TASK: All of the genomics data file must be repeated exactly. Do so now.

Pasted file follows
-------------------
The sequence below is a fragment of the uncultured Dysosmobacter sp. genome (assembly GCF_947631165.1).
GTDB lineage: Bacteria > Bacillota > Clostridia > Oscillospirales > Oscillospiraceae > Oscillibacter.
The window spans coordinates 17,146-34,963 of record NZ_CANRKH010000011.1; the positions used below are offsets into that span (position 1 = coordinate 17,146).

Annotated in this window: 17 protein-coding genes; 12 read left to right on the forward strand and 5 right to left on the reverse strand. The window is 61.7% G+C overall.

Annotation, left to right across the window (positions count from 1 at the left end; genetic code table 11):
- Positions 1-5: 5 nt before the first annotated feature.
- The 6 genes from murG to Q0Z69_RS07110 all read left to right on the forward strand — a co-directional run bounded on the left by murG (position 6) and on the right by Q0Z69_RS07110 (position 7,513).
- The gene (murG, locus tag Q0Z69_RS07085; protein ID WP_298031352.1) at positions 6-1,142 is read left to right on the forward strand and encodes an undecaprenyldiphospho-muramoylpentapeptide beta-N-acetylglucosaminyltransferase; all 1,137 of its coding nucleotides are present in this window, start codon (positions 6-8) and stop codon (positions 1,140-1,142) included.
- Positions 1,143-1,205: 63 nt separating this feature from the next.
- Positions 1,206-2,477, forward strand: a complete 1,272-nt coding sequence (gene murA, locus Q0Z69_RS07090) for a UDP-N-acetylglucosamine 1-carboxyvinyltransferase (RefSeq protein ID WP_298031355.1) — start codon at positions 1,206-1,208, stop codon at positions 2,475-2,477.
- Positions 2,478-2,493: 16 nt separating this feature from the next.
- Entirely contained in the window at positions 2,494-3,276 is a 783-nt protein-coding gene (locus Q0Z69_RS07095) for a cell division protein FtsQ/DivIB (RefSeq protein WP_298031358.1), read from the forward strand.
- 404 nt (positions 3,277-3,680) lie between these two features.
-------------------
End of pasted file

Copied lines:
The sequence below is a fragment of the uncultured Dysosmobacter sp. genome (assembly GCF_947631165.1).
GTDB lineage: Bacteria > Bacillota > Clostridia > Oscillospirales > Oscillospiraceae > Oscillibacter.
The window spans coordinates 17,146-34,963 of record NZ_CANRKH010000011.1; the positions used below are offsets into that span (position 1 = coordinate 17,146).

Annotated in this window: 17 protein-coding genes; 12 read left to right on the forward strand and 5 right to left on the reverse strand. The window is 61.7% G+C overall.

Annotation, left to right across the window (positions count from 1 at the left end; genetic code table 11):
- Positions 1-5: 5 nt before the first annotated feature.
- The 6 genes from murG to Q0Z69_RS07110 all read left to right on the forward strand — a co-directional run bounded on the left by murG (position 6) and on the right by Q0Z69_RS07110 (position 7,513).
- The gene (murG, locus tag Q0Z69_RS07085; protein ID WP_298031352.1) at positions 6-1,142 is read left to right on the forward strand and encodes an undecaprenyldiphospho-muramoylpentapeptide beta-N-acetylglucosaminyltransferase; all 1,137 of its coding nucleotides are present in this window, start codon (positions 6-8) and stop codon (positions 1,140-1,142) included.
- Positions 1,143-1,205: 63 nt separating this feature from the next.
- Positions 1,206-2,477, forward strand: a complete 1,272-nt coding sequence (gene murA, locus Q0Z69_RS07090) for a UDP-N-acetylglucosamine 1-carboxyvinyltransferase (RefSeq protein ID WP_298031355.1) — start codon at positions 1,206-1,208, stop codon at positions 2,475-2,477.
- Positions 2,478-2,493: 16 nt separating this feature from the next.
- Entirely contained in the window at positions 2,494-3,276 is a 783-nt protein-coding gene (locus Q0Z69_RS07095) for a cell division protein FtsQ/DivIB (RefSeq protein WP_298031358.1), read from the forward strand.
- 404 nt (positions 3,277-3,680) lie between these two features.